Mucosal delivery of a respiratory syncytial virus CTL peptide with enterotoxin-based adjuvants elicits protective, immunopathogenic, and immunoregulatory antiviral CD8+ T cell responses.
Simmons CP., Hussell T., Sparer T., Walzl G., Openshaw P., Dougan G.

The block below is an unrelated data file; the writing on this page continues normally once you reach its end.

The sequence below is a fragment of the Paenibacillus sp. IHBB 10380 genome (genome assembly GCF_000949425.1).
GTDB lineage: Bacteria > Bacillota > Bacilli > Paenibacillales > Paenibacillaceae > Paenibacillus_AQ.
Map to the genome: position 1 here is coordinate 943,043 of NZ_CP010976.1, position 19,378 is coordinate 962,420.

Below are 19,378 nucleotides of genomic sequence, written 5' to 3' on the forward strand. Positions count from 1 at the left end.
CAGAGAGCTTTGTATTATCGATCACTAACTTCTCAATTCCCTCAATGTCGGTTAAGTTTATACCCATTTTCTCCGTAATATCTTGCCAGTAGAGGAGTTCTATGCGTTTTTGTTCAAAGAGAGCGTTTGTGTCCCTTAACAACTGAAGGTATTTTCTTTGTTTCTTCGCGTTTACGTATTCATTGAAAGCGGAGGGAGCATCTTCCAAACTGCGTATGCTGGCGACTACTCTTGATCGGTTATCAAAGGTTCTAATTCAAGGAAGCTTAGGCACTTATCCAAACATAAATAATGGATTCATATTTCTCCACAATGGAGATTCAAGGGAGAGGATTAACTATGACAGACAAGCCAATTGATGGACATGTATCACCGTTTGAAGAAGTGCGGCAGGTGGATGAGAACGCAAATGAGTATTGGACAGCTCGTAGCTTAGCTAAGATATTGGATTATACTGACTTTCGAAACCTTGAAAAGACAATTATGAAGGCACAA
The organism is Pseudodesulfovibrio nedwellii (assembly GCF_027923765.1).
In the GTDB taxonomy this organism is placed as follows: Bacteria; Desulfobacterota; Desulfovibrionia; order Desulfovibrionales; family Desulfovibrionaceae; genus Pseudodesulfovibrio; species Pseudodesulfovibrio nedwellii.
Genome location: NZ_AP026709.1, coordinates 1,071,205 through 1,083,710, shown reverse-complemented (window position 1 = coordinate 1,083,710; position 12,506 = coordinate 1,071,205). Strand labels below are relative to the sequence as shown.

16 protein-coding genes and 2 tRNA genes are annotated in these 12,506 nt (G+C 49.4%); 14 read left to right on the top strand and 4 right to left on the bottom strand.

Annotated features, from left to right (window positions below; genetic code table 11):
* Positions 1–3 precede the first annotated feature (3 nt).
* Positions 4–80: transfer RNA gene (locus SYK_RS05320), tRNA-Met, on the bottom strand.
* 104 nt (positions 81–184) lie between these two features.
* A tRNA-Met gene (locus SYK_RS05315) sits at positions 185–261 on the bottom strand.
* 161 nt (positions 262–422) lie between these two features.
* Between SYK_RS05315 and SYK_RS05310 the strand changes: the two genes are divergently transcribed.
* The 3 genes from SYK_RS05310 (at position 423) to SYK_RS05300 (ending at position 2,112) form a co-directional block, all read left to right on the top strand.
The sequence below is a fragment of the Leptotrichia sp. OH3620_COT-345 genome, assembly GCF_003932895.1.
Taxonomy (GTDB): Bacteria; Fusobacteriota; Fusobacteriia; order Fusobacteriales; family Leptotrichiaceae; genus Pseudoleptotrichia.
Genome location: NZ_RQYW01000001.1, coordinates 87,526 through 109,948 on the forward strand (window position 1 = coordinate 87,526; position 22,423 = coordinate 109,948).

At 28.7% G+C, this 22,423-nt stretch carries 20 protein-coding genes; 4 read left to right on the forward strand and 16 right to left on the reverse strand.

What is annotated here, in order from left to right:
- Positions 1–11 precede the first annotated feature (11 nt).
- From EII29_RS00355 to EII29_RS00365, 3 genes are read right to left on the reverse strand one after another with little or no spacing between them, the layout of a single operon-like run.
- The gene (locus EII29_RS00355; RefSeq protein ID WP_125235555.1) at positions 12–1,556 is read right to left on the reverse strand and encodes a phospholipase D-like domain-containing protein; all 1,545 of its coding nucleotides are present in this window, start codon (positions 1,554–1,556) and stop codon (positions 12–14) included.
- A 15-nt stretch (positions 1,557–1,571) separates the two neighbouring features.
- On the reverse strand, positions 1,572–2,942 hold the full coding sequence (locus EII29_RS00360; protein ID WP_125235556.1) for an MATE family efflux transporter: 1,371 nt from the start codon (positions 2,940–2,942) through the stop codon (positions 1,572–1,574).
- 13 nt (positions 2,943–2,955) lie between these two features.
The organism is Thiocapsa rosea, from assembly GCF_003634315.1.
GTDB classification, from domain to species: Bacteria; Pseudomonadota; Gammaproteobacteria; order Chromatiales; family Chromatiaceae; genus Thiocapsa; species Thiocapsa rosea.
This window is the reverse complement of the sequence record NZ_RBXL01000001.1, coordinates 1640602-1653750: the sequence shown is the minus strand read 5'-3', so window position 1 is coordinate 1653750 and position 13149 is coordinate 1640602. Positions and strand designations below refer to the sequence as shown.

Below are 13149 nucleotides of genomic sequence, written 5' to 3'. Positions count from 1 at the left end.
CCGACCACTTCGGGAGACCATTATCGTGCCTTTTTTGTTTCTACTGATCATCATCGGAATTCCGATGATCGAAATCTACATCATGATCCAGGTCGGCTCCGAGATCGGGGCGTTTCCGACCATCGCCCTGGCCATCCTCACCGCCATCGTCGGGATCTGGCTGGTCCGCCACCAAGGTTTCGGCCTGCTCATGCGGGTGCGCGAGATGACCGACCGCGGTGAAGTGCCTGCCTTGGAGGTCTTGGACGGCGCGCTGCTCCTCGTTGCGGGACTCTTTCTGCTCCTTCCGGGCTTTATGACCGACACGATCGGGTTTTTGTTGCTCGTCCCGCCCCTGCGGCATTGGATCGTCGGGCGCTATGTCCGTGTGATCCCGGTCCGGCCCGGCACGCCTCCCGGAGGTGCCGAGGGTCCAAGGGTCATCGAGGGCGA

In an effort to develop a safe and effective vaccine against respiratory syncytial virus (RSV), we used Escherichia coli heat-labile toxin (LT), and LTK63 (an LT mutant devoid of ADP-ribosyltransferase activity) to elicit murine CD8(+) CTL responses to an intranasally codelivered CTL peptide from the second matrix protein (M2) of RSV. M2(82-90)-specific CD8(+) T cells were detected by IFN-gamma enzyme-linked immunospot and (51)Cr release assay in local and systemic lymph nodes, and their induction was dependent on the use of a mucosal adjuvant. CTL elicited by peptide immunization afforded protection against RSV challenge, but also enhanced weight loss. CTL-mediated viral clearance was not dependent on IFN-gamma since depletion using specific mAb during RSV challenge did not affect cellular recruitment or viral clearance. Depletion of IFN-gamma did, however, reduce the concentration of TNF detected in lung homogenates of challenged mice and largely prevented the weight loss associated with CTL-mediated viral clearance. Mice primed with the attachment glycoprotein (G) develop lung eosinophilia after intranasal RSV challenge. Mucosal peptide vaccination reduced pulmonary eosinophilia in mice subsequently immunized with G and challenged with RSV. These studies emphasize that protective and immunoregulatory CD8(+) CTL responses can be mucosally elicited using enterotoxin-based mucosal adjuvants but that resistance against viral infection may be accompanied by enhanced disease.